OK, you assigned a Label to a message, but at a later time, you want to remove it. How do you do that? Just select the Label view from the Labels box on the left, “select” the specific message by clicking the checkbox next to the message, and then click on the “Remove label ‘xxxx'” button at the top of the listing. Your label has now been removed!

Reading Messages

Note a couple things: First, no external graphics are displayed. By default, Gmail disables displaying externally referenced graphics. The reason is that many spam messages contain externally referenced graphics. When they are displayed, the email sender can use this to track that you opened the message thus validating your email address for future spam. Clicking on the “Display External Images” link will display the images if you want.

There is one glaring problem: If the original email is HTML or Rich Text formatted, Gmail will strip out ALL formatting including links, fonts, and images. ie: you can only reply in plain text.

Archiving

One of the first concepts that you have to get used to with Gmail is that of “Archiving”. The overall power of Gmail is in its message management, searching and archival capabilities. With 1GB of storage, the average email user will have enough storage space to hold several years worth of emails. Yes, there will always be emails that you simply don’t want to keep.

Archiving a message simply tells Gmail to remove the message from your Inbox screen and keep it in your “All Mail” screen. All emails will remain in your inbox until you specifically “Archive” them. Archiving simply removes the message from your inbox screen.But what happens to it? Don’t worry, all messages are always accessible through the “All Mail” screen. Archiving simply cleans up your inbox. Once a message has been archived, should you ever want to, you can easily move it back to the inbox, but there really isn’t a need for that.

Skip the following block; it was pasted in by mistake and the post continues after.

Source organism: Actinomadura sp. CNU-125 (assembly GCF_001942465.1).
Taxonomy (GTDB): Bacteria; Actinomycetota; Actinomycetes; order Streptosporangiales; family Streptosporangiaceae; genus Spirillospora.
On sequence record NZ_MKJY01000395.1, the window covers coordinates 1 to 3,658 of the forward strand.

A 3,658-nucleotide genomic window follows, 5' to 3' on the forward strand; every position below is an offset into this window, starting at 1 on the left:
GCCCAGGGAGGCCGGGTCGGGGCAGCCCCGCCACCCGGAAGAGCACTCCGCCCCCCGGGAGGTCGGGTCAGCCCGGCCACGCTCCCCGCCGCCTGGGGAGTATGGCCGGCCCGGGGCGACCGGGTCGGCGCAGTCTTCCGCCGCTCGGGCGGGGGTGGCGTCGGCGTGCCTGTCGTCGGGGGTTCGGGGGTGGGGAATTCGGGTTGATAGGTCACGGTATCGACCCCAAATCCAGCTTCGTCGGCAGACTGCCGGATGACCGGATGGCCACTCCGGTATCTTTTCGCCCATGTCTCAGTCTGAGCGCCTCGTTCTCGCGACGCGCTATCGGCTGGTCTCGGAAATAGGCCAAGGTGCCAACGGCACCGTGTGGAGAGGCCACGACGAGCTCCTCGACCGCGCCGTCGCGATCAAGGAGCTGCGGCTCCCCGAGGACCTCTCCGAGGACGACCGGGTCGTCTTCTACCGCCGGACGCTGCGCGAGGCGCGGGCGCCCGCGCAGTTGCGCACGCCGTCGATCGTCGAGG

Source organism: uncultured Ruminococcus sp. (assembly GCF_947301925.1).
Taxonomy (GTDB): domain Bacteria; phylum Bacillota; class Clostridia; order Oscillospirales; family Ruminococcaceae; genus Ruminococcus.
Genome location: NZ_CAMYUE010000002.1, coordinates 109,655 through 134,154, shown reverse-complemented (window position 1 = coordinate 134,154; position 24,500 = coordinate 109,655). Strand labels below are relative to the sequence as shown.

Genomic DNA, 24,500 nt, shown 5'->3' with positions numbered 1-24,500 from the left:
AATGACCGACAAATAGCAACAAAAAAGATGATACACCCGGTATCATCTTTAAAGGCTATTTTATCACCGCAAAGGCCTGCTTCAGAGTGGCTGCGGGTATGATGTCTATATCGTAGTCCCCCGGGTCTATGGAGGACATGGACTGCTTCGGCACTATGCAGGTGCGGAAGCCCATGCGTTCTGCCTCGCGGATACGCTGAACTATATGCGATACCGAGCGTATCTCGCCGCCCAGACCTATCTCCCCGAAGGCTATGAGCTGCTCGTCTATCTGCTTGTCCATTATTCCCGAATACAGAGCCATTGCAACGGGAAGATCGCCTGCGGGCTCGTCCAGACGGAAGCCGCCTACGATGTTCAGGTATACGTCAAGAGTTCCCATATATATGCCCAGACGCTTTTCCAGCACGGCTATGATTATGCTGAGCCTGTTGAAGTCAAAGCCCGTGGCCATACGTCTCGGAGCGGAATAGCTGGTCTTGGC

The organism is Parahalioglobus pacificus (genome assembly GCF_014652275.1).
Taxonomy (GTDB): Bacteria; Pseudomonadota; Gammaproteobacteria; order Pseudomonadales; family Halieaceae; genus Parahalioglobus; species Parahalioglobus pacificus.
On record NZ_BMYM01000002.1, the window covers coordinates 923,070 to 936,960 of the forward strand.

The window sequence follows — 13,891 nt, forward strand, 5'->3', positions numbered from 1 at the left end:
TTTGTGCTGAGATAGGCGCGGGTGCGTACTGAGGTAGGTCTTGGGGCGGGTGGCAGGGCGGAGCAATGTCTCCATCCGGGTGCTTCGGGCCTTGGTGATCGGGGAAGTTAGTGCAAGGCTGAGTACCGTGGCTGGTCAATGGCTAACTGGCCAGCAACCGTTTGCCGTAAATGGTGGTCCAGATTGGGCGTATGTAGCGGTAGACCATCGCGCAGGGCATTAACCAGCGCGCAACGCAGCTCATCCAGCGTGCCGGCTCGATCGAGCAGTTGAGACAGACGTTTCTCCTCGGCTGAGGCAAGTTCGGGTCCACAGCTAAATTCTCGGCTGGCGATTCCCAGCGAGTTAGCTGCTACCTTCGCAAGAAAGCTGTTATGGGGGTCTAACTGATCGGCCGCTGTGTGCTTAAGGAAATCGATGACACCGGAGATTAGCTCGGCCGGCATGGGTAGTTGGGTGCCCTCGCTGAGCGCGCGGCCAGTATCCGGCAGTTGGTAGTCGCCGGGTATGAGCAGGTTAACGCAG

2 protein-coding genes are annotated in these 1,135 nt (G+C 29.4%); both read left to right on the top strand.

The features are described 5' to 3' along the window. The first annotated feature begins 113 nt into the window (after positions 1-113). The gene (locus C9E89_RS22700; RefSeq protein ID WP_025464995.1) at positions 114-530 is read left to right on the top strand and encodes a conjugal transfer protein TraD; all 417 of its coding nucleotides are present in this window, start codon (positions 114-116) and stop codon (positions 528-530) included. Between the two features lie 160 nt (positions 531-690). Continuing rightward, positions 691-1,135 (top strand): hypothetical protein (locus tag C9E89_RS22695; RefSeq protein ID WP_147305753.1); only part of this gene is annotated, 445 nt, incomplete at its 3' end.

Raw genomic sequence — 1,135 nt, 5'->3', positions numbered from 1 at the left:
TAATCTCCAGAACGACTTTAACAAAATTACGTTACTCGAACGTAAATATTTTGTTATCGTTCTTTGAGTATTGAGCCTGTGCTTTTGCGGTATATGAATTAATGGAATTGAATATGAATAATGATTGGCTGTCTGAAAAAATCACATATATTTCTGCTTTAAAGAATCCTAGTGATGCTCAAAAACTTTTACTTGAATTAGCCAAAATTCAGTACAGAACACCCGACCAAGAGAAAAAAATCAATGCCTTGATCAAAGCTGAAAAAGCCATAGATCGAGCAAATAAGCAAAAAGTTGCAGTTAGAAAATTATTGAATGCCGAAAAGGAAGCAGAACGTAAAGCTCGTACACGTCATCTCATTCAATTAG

Cleaning Your Contacts

One of Gmail’s “features” can leave you with extra entries in your Contacts list. Gmail has a (debatably) nice feature that automatically adds to your Contacts list the email addresses of those to whom you send emails. While this can be helpful at times, just remember that EVERY unique email address you send to gets auto-added.

Log into your Gmail account and click on the “Contacts” link at the top of any Gmail page. A window will open displaying any Contacts you may have. Any you have manually edited will typically have a “Name” and possibly a “Note” associated with it. By default, any Contact Gmail auto-adds and is unedited will not contain any “name” or “note” information, just the email address. Visually scan down the list and look for any that fall into this category. If you find one, determine what to do with it: Delete is, Edit it, or leave it alone. Obviously what you do with it is up to you,

Import Contacts

For the best explanation of just how to Import Contacts, log into your Gmail account, click on Contacts, and click on the new “Import Contacts” link at the top of the Contacts screen.

But what can you import and how do you import? Gmail will let you import address books into Contacts from Yahoo!, Orkut, Outlook, and pretty much any other service by uploading CSV (Comma Separated Value) files to your Gmail account. You can even manually edit and create CVS files for importing using Microsoft Excel.

Just remember that currently, Gmail’s Contacts fields are limited to just “Name”, “Email Address”, and “Notes”. According to the Help screen, all other fields will be imported into the Notes field.